March 24, 2014

DCF workers say rising caseloads, poor technology putting children at risk

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Massachusetts Department of Children and Families Commissioner Olga Roche. (Photo Credit Sarah Birnbaum / WGBH News)

DCF Commissioner Olga Roche speaks at a press conference. (Photo Credit Sarah Birnbaum / WGBH News)

By: Jenifer McKim
New England Center for Investigative Reporting

This is an update of a previous story

Local managers from the Massachusetts Department of Children Families care more about whether at-risk children are being visited than the quality of that meeting, leading to “drive-by social work,” according to a recent petition penned by local social workers.

New directives from the embattled agency also are coming in “almost daily,” social workers say, resulting in “disjointed, inconsistent and often misguided implementation of policies intended to keep children safe.”

The petition – written by leadership of the DCF chapter of the Service Employees International Union -- is titled “an open letter” to DCF Commissioner Olga Roche.

Morale at the agency is "at it's lowest point in recent memory," the letter said, with changing demands and increasing caseloads leading to a "toxic" workplace.

Peter MacKinnon, DCF chapter president and a long-time social worker, said the letter is currently being circulated among members and soon will be presented to Roche.

DCF has been under intense scrutiny since December following the disappearance of five-year-old Jeremiah Oliver, missing and feared dead after social workers allegedly failed to check on him for months. NECIR reported in February that more than more than 95 Massachusetts children whose cases were overseen by state social workers have died directly or indirectly because of abuse or neglect since 2001.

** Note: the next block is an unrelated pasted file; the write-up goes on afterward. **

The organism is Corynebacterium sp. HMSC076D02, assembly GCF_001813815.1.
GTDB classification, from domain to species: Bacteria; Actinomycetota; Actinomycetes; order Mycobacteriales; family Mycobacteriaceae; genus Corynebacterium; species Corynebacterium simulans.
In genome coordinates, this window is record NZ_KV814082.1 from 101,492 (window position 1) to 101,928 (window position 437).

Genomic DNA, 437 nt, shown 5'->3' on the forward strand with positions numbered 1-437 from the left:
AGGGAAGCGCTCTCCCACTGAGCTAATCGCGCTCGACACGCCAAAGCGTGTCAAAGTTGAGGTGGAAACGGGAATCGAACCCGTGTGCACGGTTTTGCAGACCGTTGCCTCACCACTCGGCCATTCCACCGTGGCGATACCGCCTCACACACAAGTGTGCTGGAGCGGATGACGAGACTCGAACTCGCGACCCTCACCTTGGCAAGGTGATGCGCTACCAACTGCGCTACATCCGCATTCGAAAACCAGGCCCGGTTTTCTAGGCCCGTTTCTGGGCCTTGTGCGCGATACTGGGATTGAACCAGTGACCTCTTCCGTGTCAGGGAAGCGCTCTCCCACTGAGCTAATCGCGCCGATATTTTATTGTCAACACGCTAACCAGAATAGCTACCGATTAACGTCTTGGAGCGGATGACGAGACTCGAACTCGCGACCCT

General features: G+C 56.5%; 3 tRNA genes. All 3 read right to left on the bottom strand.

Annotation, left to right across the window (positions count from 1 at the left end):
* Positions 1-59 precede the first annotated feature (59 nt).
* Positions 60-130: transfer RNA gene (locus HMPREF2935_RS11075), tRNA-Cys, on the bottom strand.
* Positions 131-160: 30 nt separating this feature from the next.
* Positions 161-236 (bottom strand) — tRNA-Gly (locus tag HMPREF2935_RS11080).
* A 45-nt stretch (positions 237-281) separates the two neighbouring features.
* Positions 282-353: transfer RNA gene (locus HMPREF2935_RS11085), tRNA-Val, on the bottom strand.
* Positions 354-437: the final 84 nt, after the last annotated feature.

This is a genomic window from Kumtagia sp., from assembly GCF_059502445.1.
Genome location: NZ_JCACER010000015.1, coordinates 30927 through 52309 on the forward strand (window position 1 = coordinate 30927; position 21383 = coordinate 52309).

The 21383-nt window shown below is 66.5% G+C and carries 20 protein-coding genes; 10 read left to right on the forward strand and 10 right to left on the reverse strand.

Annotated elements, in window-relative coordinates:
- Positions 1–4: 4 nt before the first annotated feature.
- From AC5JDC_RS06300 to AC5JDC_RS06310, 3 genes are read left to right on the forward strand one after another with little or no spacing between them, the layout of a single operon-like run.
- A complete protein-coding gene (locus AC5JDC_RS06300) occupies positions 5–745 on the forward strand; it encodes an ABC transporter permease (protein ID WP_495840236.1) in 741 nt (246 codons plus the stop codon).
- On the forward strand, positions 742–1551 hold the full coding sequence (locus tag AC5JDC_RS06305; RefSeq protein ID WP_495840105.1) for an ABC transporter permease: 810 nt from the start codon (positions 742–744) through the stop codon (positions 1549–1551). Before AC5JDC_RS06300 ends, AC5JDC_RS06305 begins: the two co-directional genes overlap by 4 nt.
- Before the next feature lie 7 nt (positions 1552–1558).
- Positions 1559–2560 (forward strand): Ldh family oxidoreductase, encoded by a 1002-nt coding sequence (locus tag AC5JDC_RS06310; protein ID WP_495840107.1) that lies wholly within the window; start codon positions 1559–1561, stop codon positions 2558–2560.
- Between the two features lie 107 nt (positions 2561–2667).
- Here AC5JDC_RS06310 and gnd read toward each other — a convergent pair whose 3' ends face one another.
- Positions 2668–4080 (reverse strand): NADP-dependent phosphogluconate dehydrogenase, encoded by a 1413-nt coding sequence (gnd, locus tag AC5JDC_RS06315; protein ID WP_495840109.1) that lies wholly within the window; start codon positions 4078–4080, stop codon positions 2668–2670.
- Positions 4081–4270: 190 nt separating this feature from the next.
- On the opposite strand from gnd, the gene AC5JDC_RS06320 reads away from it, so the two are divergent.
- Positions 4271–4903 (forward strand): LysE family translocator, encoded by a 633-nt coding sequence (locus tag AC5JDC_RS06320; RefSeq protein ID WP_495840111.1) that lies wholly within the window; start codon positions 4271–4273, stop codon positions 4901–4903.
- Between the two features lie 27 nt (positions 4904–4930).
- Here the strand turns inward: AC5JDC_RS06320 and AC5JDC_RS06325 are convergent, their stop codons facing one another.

Following Oliver's disappearance, Gov. Deval Patrick commissioned a Washington-DC based advocacy group, the Child Welfare League of America, to review the agency. An initial report – released earlier this month -- said the state needs to reduce social workers’ caseloads and upgrade technology among other improvements to adequately care for the 36,000 children under its supervision.

MacKinnon says recent changes at the agency have instead required social workers to open more cases, resulting in even higher caseloads. In December, he said 385 social workers had more than 20 cases to watch, while in January that number jumped to 582. National standards state that social workers should carry no more than 15 cases, he said.

“Now we are not closing cases because everyone quite honestly is afraid to close cases," MacKinnon said. “We are worried that kids are less safe."

In response, Roche issued a statement saying that children's safety is the state agency's "primary concern." She said DCF has recently hired 90 social workers and Gov. Deval Patrick's new budget will allow for 175 new staff members, including social workers. She said the state has increased it's scrutiny of at-risk families partly because of a growing population of substance abusing parents.

"The safety and wellbeing of children is DCF's primary concern," she said. "We will continue to make progress, as needed, to strengthen the safety net for the commonwealth's most vulnerable children."

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